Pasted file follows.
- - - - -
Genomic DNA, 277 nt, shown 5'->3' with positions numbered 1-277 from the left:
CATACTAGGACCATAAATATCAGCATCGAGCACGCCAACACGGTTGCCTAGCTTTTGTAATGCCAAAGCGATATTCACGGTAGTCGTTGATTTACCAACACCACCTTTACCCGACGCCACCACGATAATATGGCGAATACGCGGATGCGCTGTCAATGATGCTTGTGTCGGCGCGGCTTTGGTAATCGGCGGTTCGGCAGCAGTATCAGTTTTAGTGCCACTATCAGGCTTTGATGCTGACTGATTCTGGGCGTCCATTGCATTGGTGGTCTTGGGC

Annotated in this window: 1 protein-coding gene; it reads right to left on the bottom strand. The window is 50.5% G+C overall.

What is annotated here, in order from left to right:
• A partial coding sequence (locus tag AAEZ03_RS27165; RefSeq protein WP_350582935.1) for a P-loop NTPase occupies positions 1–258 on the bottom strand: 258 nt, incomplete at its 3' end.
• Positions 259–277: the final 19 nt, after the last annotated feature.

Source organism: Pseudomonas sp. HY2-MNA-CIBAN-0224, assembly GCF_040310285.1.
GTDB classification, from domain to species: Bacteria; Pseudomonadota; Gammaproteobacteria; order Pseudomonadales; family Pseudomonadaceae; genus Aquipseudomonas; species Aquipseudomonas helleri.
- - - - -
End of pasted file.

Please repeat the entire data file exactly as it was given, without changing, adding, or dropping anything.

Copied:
Genomic DNA, 277 nt, shown 5'->3' with positions numbered 1-277 from the left:
CATACTAGGACCATAAATATCAGCATCGAGCACGCCAACACGGTTGCCTAGCTTTTGTAATGCCAAAGCGATATTCACGGTAGTCGTTGATTTACCAACACCACCTTTACCCGACGCCACCACGATAATATGGCGAATACGCGGATGCGCTGTCAATGATGCTTGTGTCGGCGCGGCTTTGGTAATCGGCGGTTCGGCAGCAGTATCAGTTTTAGTGCCACTATCAGGCTTTGATGCTGACTGATTCTGGGCGTCCATTGCATTGGTGGTCTTGGGC

Annotated in this window: 1 protein-coding gene; it reads right to left on the bottom strand. The window is 50.5% G+C overall.

What is annotated here, in order from left to right:
• A partial coding sequence (locus tag AAEZ03_RS27165; RefSeq protein WP_350582935.1) for a P-loop NTPase occupies positions 1–258 on the bottom strand: 258 nt, incomplete at its 3' end.
• Positions 259–277: the final 19 nt, after the last annotated feature.

Source organism: Pseudomonas sp. HY2-MNA-CIBAN-0224, assembly GCF_040310285.1.
GTDB classification, from domain to species: Bacteria; Pseudomonadota; Gammaproteobacteria; order Pseudomonadales; family Pseudomonadaceae; genus Aquipseudomonas; species Aquipseudomonas helleri.